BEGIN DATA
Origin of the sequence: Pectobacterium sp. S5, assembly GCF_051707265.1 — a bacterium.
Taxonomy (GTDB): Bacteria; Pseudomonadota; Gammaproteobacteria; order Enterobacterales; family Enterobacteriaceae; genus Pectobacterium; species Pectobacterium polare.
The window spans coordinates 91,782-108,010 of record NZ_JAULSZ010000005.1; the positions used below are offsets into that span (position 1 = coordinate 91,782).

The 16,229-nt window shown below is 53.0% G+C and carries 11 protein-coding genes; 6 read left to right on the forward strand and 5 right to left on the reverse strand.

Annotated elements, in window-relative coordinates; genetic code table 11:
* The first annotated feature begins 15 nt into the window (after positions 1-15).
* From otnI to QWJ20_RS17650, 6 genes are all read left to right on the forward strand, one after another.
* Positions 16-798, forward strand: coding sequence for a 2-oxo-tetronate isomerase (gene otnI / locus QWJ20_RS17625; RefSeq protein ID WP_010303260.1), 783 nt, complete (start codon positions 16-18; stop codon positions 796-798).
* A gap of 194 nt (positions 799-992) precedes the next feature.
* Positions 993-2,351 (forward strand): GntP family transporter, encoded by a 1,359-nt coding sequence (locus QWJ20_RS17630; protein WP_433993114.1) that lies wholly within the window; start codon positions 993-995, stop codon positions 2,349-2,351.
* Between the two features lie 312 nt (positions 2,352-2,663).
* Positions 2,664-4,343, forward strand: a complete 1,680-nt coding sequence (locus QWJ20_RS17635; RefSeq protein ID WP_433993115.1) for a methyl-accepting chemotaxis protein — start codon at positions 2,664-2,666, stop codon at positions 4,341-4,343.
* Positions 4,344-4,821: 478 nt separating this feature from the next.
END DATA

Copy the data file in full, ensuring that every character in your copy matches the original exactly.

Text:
Origin of the sequence: Pectobacterium sp. S5, assembly GCF_051707265.1 — a bacterium.
Taxonomy (GTDB): Bacteria; Pseudomonadota; Gammaproteobacteria; order Enterobacterales; family Enterobacteriaceae; genus Pectobacterium; species Pectobacterium polare.
The window spans coordinates 91,782-108,010 of record NZ_JAULSZ010000005.1; the positions used below are offsets into that span (position 1 = coordinate 91,782).

The 16,229-nt window shown below is 53.0% G+C and carries 11 protein-coding genes; 6 read left to right on the forward strand and 5 right to left on the reverse strand.

Annotated elements, in window-relative coordinates; genetic code table 11:
* The first annotated feature begins 15 nt into the window (after positions 1-15).
* From otnI to QWJ20_RS17650, 6 genes are all read left to right on the forward strand, one after another.
* Positions 16-798, forward strand: coding sequence for a 2-oxo-tetronate isomerase (gene otnI / locus QWJ20_RS17625; RefSeq protein ID WP_010303260.1), 783 nt, complete (start codon positions 16-18; stop codon positions 796-798).
* A gap of 194 nt (positions 799-992) precedes the next feature.
* Positions 993-2,351 (forward strand): GntP family transporter, encoded by a 1,359-nt coding sequence (locus QWJ20_RS17630; protein WP_433993114.1) that lies wholly within the window; start codon positions 993-995, stop codon positions 2,349-2,351.
* Between the two features lie 312 nt (positions 2,352-2,663).
* Positions 2,664-4,343, forward strand: a complete 1,680-nt coding sequence (locus QWJ20_RS17635; RefSeq protein ID WP_433993115.1) for a methyl-accepting chemotaxis protein — start codon at positions 2,664-2,666, stop codon at positions 4,341-4,343.
* Positions 4,344-4,821: 478 nt separating this feature from the next.